“With great power comes great responsibility.” That famous quote from a superhero movie may just make a drastic transition from pop culture to actual business culpability.
In the line of fire are the high-tech giants whose extent of influence—and yes, power—are now being questioned by the U.S. government when it comes to determining the outcome of democratic processes. In a landmark political move that will undoubtedly have repercussions on the industry, social media, freedom of speech, and the mandate of the media, the U.S. Congress has called Facebook, Twitter, and Google to account for helping spread Russian influence in the last U.S. presidential elections.
The findings may also have an unprecedented impact on the current administration, and there is no telling where this can go. Apparently, certain Russian parties have invested heavily in these very popular platforms to sway the electoral vote. If this is true, then they have directly or indirectly influenced the coming to power of real estate magnate Donald Trump, whose friendly overtures to Russia, once regarded a U.S. enemy, have been very obvious.
No democratic country in the world wants a foreign power to decide who will lead their state of affairs in the foreseeable future. What is more confounding is the part played by high tech leaders with billions of followers in the U.S. Neiman Lab unveils the facts disclosed by these titans of Silicon Valley, and their implications as far as culpability is concerned are staggering. Facebook had eight major Russian-linked accounts that organized 60 pro-Trump rallies and marches across the U.S. Russian-created content about the presidential contest reached more than 146 million members.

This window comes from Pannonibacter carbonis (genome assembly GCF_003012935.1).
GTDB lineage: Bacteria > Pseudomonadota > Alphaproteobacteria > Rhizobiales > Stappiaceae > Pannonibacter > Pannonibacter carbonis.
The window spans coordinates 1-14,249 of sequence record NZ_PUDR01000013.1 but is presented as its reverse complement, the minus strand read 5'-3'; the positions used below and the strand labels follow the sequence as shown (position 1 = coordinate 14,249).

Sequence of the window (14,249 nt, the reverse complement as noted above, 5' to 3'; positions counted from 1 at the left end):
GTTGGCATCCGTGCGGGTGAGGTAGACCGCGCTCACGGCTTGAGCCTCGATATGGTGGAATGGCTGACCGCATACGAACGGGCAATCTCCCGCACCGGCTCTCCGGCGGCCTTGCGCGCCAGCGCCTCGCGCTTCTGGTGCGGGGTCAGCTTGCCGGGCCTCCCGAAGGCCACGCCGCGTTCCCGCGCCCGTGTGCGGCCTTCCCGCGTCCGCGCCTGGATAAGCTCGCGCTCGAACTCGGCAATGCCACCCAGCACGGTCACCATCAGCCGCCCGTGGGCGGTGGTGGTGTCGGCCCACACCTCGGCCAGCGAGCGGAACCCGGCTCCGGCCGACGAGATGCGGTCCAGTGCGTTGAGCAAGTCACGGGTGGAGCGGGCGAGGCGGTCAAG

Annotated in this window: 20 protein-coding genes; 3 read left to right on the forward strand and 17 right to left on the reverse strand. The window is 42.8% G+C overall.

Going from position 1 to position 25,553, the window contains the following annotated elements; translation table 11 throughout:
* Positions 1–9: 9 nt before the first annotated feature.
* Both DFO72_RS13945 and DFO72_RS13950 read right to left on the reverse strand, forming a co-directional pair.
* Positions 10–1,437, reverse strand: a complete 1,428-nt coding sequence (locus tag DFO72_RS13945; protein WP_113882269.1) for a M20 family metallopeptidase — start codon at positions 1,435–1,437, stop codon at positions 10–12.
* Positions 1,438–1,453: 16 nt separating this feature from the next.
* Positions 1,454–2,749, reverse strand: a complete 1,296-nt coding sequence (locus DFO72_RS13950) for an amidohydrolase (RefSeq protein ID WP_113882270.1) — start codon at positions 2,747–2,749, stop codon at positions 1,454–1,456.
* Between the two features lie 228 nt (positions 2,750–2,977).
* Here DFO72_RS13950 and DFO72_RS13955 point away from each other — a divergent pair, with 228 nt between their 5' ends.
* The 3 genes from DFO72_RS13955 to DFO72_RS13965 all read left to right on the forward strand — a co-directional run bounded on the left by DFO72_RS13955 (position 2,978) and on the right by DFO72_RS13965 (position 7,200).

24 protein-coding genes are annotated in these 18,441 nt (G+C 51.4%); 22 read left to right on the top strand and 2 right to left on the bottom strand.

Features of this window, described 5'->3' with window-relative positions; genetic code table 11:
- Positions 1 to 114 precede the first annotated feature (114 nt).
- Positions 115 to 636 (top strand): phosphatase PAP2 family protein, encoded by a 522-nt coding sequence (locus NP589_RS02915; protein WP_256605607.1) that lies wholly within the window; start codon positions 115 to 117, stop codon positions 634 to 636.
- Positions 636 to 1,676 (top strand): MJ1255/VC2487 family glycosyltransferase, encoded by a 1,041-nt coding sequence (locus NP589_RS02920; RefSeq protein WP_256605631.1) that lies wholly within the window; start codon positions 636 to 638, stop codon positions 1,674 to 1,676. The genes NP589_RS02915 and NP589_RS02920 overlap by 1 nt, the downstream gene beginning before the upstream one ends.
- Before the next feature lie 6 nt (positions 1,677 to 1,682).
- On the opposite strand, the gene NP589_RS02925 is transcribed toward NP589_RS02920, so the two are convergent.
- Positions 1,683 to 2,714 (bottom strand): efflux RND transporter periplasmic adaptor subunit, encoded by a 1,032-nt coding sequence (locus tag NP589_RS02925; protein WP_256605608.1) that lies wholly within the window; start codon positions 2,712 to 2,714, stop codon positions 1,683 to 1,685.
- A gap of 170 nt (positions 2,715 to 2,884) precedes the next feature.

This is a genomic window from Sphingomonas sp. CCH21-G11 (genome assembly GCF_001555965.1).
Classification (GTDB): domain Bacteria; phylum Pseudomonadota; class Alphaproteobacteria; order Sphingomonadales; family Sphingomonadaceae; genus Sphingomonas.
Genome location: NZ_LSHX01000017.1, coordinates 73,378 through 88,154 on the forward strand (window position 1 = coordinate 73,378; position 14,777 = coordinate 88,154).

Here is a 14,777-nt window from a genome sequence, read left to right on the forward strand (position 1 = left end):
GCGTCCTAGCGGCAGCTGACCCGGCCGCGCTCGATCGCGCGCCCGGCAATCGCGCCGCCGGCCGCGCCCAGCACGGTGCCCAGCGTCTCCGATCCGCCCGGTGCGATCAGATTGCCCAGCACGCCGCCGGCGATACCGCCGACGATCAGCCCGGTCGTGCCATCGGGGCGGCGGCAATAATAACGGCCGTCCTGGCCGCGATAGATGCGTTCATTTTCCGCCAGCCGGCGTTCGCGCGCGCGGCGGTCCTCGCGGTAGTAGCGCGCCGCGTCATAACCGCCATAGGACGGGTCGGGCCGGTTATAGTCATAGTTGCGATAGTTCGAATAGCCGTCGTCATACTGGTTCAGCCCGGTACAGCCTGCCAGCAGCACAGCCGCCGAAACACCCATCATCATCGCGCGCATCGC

Business Insider’s exposé makes it worse by linking President Trump himself to the so-called Russian interference. Two state-owned Russian media companies poured millions of dollars into both Facebook and Twitter to churn up ads that would heavily promote him. Their liaison is Yuri Milner, a Russian-American tech magnate who happens to be a business associate of Jared Kushner, Trump’s senior adviser, and son-in-law.
Although no similar incriminating information has been released about it, Google was required, along with its esteemed competitors, to appear before the Senate Judiciary, the Intelligence Committee, and the House Intelligence Committee this week. As hinted at by the
Washington Post, the main concern with Google lay with Russian-paid content appearing on its video platform, YouTube, which is used by one billion users every month. This last data came from The Huffington Post.
Google, Facebook, and Twitter have since released statements that they will modify their processes and make their political ads more transparent. But they weren’t getting off easy. In the Congressional hearings, Senator Richard Burr (Republican, North Carolina) told the representatives of the three conglomerates that the situation is far from resolved. He also emphasized that their “actions need to catch up with their responsibilities.”
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